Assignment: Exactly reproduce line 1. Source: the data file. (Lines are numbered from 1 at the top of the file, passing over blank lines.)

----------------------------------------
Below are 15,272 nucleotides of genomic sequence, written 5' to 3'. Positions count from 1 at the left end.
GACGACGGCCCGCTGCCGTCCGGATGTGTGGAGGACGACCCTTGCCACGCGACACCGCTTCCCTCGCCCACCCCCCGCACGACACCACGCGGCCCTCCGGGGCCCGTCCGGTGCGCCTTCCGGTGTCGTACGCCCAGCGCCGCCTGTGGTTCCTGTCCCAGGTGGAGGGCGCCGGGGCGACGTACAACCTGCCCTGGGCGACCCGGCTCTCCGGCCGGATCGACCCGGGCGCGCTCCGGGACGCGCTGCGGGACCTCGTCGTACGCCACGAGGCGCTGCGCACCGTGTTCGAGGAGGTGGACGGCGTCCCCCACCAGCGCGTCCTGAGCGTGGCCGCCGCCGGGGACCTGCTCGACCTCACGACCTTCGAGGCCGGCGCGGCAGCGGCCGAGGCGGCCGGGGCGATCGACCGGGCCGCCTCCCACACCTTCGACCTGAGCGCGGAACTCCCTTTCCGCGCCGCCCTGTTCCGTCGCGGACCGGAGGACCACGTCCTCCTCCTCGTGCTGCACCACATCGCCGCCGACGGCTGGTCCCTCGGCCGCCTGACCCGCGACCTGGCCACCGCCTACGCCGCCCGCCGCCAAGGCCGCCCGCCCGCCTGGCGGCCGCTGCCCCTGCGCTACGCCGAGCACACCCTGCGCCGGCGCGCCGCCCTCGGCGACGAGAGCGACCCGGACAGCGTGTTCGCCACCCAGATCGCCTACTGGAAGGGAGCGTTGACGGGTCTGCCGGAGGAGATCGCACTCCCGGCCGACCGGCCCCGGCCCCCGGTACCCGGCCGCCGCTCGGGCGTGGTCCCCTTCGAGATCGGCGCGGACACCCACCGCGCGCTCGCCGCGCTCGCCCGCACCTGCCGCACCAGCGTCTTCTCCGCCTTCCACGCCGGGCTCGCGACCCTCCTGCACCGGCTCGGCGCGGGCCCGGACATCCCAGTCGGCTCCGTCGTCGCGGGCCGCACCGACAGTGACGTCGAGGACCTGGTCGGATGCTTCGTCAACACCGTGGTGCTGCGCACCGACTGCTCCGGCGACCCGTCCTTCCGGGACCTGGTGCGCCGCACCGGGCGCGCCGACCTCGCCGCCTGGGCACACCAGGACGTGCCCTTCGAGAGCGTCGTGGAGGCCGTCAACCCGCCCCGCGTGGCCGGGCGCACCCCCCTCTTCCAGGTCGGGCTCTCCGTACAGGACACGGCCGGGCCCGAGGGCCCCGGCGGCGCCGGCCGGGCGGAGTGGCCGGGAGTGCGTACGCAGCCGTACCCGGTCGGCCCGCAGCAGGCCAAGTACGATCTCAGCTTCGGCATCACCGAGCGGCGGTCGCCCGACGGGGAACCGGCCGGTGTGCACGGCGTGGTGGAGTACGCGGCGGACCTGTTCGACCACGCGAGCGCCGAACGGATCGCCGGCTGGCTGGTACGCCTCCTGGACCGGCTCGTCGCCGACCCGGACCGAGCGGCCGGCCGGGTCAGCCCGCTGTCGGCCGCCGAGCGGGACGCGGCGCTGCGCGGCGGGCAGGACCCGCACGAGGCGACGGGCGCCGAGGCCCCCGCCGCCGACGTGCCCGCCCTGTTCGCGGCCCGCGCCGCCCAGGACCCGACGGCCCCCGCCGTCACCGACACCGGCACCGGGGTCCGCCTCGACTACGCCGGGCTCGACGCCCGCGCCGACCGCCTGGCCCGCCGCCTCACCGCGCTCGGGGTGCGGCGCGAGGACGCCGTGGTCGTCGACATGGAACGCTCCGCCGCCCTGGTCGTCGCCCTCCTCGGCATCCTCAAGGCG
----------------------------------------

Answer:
Below are 15,272 nucleotides of genomic sequence, written 5' to 3'. Positions count from 1 at the left end.